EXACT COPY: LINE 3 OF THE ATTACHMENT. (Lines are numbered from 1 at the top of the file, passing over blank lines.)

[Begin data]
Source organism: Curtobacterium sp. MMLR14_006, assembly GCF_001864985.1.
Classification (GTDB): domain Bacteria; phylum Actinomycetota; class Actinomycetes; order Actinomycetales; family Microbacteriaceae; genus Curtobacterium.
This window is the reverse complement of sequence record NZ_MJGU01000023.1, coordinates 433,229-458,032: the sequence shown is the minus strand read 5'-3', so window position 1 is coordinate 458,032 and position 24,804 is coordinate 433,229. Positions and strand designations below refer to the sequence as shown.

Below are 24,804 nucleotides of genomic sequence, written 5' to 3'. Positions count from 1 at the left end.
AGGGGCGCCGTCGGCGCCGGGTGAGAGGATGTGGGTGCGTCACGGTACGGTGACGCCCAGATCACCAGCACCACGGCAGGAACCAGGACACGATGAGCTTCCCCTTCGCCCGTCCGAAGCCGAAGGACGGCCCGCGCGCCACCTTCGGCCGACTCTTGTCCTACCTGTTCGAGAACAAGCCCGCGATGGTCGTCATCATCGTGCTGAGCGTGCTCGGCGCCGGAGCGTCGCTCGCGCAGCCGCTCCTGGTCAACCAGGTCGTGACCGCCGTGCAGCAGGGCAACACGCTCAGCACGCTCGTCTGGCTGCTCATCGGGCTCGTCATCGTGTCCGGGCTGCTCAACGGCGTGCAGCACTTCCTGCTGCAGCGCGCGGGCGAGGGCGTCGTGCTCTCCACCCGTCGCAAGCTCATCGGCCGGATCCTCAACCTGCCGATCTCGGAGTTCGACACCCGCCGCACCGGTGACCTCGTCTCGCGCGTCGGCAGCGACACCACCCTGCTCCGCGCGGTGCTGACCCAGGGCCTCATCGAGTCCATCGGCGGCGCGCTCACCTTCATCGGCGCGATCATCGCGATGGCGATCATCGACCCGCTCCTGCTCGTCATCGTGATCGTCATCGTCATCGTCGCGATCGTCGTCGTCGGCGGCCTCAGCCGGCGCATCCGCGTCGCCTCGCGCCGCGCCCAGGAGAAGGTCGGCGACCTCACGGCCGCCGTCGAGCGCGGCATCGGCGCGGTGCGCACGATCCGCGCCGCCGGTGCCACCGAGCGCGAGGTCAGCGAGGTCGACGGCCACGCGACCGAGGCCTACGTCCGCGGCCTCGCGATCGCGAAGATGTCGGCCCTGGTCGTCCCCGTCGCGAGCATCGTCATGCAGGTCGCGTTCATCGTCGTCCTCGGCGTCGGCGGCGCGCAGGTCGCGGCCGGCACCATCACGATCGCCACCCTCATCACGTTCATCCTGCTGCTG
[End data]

This window is the reverse complement of sequence record NZ_MJGU01000023.1, coordinates 433,229-458,032: the sequence shown is the minus strand read 5'-3', so window position 1 is coordinate 458,032 and position 24,804 is coordinate 433,229. Positions and strand designations below refer to the sequence as shown.